The first morning of the National College Media Convention, Oct. 31, was also the morning Congress voted on the impeachment inquiry: Halloween, perhaps fittingly.
I was up early that morning to meet an acquaintance for coffee in Georgetown, which was covered in Washington Nationals flags. They had just won the World Series the night before, but there didn’t seem to be anyone out celebrating, or much of anyone out at all.
I realized I had enough time to head to Capitol Hill for the vote, which was to take place 10:30 a.m., according to news outlets on Twitter. I’m relatively familiar with Capitol Hill, where I was an intern years ago.
“Was it always this quiet?” I thought as I got off the Capitol South metro stop. There was barely anyone else walking around outside the House office buildings, though I did see a man dressed as a devil wandering around near the Supreme Court. Washington was overcast that morning, making the scene somewhat eery.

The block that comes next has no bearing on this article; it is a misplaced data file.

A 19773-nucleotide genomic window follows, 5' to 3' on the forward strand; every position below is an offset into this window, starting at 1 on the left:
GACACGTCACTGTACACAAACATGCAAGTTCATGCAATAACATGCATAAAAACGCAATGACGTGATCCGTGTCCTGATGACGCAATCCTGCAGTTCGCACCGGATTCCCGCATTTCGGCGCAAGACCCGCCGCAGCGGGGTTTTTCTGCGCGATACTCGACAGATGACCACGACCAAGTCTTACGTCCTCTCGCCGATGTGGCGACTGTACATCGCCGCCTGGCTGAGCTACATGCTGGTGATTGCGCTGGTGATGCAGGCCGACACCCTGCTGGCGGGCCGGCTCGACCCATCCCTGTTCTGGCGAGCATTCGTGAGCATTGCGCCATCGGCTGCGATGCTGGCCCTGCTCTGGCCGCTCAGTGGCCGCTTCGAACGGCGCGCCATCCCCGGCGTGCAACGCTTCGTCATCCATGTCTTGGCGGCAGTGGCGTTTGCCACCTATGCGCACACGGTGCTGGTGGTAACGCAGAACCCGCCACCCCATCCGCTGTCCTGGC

To view the proceedings from the congressional gallery, visitors must request gallery passes from their Member of Congress. I headed to Jason Crow’s office. I remember congressional offices bustling with movement, but these hallways that morning were quiet.
The Capitol Visitors Center, unsurprisingly, was a bit rowdier, being full of tourists. The line to the House gallery, as the woman behind the front desk at Rep. Crow’s office warned me, was much longer than usual. On the television screens in the waiting area, I saw Nancy Pelosi wearing a distracting orange blazer, perhaps for Halloween.
When I saw votes start to tally up on the screen, almost exclusively down party lines, I knew it was too late to watch the vote. Instead of continuing to wait, I went back outside, which was still mostly absent of any movement.
On the way out, I saw a single protestor, a woman holding a sign reading, “TRUTH HONOR JUSTICE.”
I’m still baffled that all the outrage at the President, at Congress, at our whole political system I’ve seen on social media for three years, and the impeachment vote still only brings a single protestor.